Incantation - Mortal Throne of Nazarene (1994)
I got on the Incantation train as an unsuspecting but enthusiastic teenager when their 1992 debut album “Onward To Golgotha” entered my mail box via a US tape trader shortly after release & it made a significant impact on me. I really enjoyed its dense, murky atmosphere & deep, suffocating vocal delivery although I had to admit that the production & performances were a little looser than I was comfortable with at the time which prevented me from placing it on the pedestal that some of my death metal peers seemed to. But never fear… Incantation would return soon enough & would bring with them a similar if slightly more refined sound for 1994’s sophomore album “Mortal Throne Of Nazarene”.
Interestingly, the band’s label Relapse Records were reportedly unhappy with the results of the initial “Mortal Throne Of Nazarene” recording sessions & asked the band to re-record the album in its entirety which they reluctantly agreed to do. The final product is the result of those subsequent sessions but the whole fiasco clearly left a bad taste in band leader John McEntee’s mouth. The original recordings would be released as “Upon The Throne Of Apocalypse” the following year, an album that I eagerly but unsuspectingly snapped up at the local record store only to find that it was indeed the same album with a different production job & the tracklisting reversed. It probably served me right given that I’d again secured the “Mortal Throne Of Nazarene” release through tape trading & therefore didn’t have easy access to a tracklisting. To be fair though, I actually prefer the original recording despite the obviously over-pumped levels & slightly more cavernous feel. It just seems to have a little more depth & power but both versions have their positives.
Now, fans of “Onward To Golgotha” needn’t have been concerned when going into “Mortal Throne Of Nazarene” for the first time because, despite some small adjustments to the band’s sonic arsenal, this was still very much the Incantation that they’d grown to love & adore with the debut. The guitar sound is noticeably thinner & less bass-heavy which gives the riffs more definition & enables the performances to sound a little tighter. More importantly though, the doom/death component that I found so appealing on “Onward To Golgotha” has been accentuated further & (much like their brothers in gore Autopsy) those parts have inevitably always lined up with Incantation’s most captivating material for me personally. In fact, I'd go so far as to say that they easily compete with the elite masters of the death doom metal subgenre with Aussie legends diSEMBOWELMENT often springing to mind, particularly during the second half of opening cut “Demonic Incarnate” & the epic eight minute closer “Abolishment of Immaculat Serenity” which is the clear album highlight in my opinion. The vocal performance of second guitarist Craig Pillard certainly helps to accentuate the overarching feeling of dread as his delivery is significantly more oppressive & suffocating than on the debut which saw my levels of intrigue sky-rocketing. When you place those vocals over the doomiest moments on the record you get some truly intimidating music that could only be regarded as death metal for death metal purists. I mean if you kinda like death metal because your friend played you some At the Gates, Behemoth & Death records when you were drunk after a party one night then you’ve got a lot to learn because this band takes the death metal aesthetic to extreme levels.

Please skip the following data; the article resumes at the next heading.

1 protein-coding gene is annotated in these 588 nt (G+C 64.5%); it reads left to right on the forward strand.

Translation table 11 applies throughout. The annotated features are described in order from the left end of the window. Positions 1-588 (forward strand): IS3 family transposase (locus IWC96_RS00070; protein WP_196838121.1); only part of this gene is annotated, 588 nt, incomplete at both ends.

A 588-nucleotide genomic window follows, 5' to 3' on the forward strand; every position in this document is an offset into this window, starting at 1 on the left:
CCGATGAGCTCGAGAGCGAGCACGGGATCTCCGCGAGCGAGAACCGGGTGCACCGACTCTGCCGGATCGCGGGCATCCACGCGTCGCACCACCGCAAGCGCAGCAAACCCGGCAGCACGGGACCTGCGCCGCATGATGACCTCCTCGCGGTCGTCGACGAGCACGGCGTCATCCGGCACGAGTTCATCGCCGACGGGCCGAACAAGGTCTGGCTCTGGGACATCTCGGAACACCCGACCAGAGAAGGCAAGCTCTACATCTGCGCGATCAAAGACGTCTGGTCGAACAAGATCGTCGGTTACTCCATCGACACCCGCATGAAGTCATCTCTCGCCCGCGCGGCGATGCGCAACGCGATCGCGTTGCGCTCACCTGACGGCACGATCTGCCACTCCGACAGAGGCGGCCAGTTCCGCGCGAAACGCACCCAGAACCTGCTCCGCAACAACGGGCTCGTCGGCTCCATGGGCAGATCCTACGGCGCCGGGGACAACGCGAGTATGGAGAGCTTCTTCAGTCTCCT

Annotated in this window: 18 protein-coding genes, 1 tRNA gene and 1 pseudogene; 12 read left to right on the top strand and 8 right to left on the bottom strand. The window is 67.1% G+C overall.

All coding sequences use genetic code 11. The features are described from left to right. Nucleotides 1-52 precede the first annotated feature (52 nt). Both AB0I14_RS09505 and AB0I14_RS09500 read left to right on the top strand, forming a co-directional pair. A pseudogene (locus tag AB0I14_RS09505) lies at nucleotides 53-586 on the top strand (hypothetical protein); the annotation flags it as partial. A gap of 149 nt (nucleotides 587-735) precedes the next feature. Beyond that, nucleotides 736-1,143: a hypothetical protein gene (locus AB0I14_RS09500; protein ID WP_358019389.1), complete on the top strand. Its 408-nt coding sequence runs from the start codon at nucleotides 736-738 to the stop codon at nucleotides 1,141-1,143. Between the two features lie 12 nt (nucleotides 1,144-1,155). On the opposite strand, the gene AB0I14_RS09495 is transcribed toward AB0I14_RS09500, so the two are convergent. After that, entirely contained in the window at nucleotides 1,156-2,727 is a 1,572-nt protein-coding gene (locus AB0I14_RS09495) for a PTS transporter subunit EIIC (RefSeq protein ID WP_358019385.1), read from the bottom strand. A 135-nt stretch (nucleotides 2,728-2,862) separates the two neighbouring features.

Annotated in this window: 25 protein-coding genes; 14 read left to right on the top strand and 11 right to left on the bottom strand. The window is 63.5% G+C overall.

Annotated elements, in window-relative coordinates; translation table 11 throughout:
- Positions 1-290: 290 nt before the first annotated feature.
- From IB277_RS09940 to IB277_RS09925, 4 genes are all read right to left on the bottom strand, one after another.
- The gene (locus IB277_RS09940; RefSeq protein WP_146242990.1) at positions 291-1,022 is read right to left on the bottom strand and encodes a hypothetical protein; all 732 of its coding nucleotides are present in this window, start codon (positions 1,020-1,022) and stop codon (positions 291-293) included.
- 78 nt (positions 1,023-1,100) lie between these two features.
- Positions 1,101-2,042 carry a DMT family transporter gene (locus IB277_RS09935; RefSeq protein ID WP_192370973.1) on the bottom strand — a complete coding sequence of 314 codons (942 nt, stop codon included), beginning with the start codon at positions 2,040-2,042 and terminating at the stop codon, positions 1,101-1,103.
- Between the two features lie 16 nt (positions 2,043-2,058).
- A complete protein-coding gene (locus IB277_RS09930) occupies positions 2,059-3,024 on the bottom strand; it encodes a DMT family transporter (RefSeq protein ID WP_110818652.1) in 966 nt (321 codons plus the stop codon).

Much like “Onward To Golgotha”, the dirty production job can see the faster material tending to fly past you in a blur if you’re not paying close attention on your first couple of listens & this makes the album significantly less accessible than your average early 90’s death metal release but repeat listens see the intricacies of the riffs starting to become apparent & you’ll soon discover that McEntee has mastered a more angular take on the tremolo-picked riff that doesn’t conform to traditional rhythmic templates. He takes an unusually off-beat & angular approach to his melodic yet undeniably brutal progressions that catches your ear & leaves you wondering what it is that’s different about it. Drummer Jim Roe tends to focus more on power & brutality than complexity in order to allow the layers of guitars & vocals the room to fully engulf you without ever descending into a pit of sludgy noise while the thick sound of Dave Niedrist’s bass guitar provides further weight to an already imposing wall of corpse-ridden death.
I probably didn’t realise the class of this release upon first listen. I just knew that it appealed to my underground death metal ethos on a level that I wasn’t used to experiencing & was overcome by the urge to return to it over & over. In time I’d come to the realisation that I’m simply a kindred spirit of McEntee’s when it comes to this sort of music. I feel the same thrill that he does when I hear his riffs for the first time & I crave the same sort of atmospheres that he strives to create. For that reason, I find it hard not to rate “Mortal Throne Of Nazarene” as a classic release despite the fact that tracks two through six tend to be hard to differentiate due to a combination of the murky production & the similar song-writing concepts. But sometimes you just have to go with your gut when it comes to music & you shouldn’t have to explain yourself when a record sees you buying into the composer’s original concept in a major way. As far as Incantation’s overall back catalogue goes, I’d suggest that 1998’s “Diabolical Conquest” might be the band’s pièce de resistance however this record isn’t too far behind it to tell you the truth & it should be compulsory listening for all fans of the purest, grimiest, most grisly death metal in existence.
For fans of Immolation, Dead Congregation & Disma.